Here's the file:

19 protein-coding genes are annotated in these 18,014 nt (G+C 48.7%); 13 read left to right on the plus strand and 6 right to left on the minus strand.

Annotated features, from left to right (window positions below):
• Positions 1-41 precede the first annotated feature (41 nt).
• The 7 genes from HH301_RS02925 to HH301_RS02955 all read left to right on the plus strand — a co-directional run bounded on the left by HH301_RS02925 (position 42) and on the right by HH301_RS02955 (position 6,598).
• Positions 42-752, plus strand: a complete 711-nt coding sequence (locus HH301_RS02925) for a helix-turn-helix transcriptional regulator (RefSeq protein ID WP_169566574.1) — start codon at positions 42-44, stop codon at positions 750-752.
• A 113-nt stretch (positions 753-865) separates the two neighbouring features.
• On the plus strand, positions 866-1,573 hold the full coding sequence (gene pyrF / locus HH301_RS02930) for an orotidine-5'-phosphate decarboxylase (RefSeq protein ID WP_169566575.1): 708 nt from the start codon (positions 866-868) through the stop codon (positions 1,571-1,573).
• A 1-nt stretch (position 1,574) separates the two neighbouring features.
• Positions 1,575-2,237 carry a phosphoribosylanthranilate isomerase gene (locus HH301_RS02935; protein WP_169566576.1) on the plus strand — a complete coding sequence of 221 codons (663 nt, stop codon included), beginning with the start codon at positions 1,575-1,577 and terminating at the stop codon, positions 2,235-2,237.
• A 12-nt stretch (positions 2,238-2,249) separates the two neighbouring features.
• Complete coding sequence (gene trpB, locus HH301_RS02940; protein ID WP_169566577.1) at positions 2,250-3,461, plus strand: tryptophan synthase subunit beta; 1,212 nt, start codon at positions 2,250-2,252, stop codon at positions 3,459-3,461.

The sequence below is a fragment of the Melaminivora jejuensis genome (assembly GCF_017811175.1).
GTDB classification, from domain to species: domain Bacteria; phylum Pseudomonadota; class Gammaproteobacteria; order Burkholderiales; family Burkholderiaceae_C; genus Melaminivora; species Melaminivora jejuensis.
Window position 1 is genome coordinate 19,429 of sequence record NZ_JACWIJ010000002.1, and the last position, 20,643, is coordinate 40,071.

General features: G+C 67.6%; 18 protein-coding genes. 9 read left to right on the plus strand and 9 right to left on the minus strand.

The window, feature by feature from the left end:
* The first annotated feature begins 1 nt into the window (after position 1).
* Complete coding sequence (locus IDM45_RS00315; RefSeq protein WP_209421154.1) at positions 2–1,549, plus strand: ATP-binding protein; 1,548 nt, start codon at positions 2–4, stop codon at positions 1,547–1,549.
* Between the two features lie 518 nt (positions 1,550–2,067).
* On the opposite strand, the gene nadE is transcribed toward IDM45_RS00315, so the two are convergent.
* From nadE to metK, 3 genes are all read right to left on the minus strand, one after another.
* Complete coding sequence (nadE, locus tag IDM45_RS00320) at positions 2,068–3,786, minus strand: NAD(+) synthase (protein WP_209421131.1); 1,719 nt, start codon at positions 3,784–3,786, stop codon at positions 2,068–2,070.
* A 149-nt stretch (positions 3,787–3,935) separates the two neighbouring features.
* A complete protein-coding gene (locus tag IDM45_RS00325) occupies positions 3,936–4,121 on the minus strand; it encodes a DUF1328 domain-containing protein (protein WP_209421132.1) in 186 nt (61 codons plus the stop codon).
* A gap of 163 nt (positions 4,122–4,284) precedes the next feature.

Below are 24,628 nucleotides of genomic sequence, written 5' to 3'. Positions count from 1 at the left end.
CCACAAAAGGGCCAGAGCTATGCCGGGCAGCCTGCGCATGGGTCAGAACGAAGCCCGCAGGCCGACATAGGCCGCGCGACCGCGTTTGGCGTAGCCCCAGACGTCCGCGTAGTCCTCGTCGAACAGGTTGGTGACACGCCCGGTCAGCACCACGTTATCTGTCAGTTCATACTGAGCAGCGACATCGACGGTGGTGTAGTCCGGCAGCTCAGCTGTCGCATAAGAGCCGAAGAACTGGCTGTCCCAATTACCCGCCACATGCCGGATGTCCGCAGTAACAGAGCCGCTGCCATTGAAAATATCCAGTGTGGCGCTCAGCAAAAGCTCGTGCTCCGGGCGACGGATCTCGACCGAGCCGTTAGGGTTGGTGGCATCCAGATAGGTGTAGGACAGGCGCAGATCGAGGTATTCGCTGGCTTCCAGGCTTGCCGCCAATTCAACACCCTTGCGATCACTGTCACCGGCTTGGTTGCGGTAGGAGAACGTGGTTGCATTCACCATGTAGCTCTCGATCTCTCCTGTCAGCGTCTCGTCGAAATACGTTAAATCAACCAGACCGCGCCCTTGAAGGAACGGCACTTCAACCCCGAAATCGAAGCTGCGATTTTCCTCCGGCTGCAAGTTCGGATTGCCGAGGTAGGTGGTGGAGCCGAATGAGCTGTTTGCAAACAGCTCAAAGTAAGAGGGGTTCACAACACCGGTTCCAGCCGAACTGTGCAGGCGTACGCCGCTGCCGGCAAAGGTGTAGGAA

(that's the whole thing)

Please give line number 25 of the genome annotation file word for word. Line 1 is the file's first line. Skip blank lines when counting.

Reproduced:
* A gap of 163 nt (positions 4,122–4,284) precedes the next feature.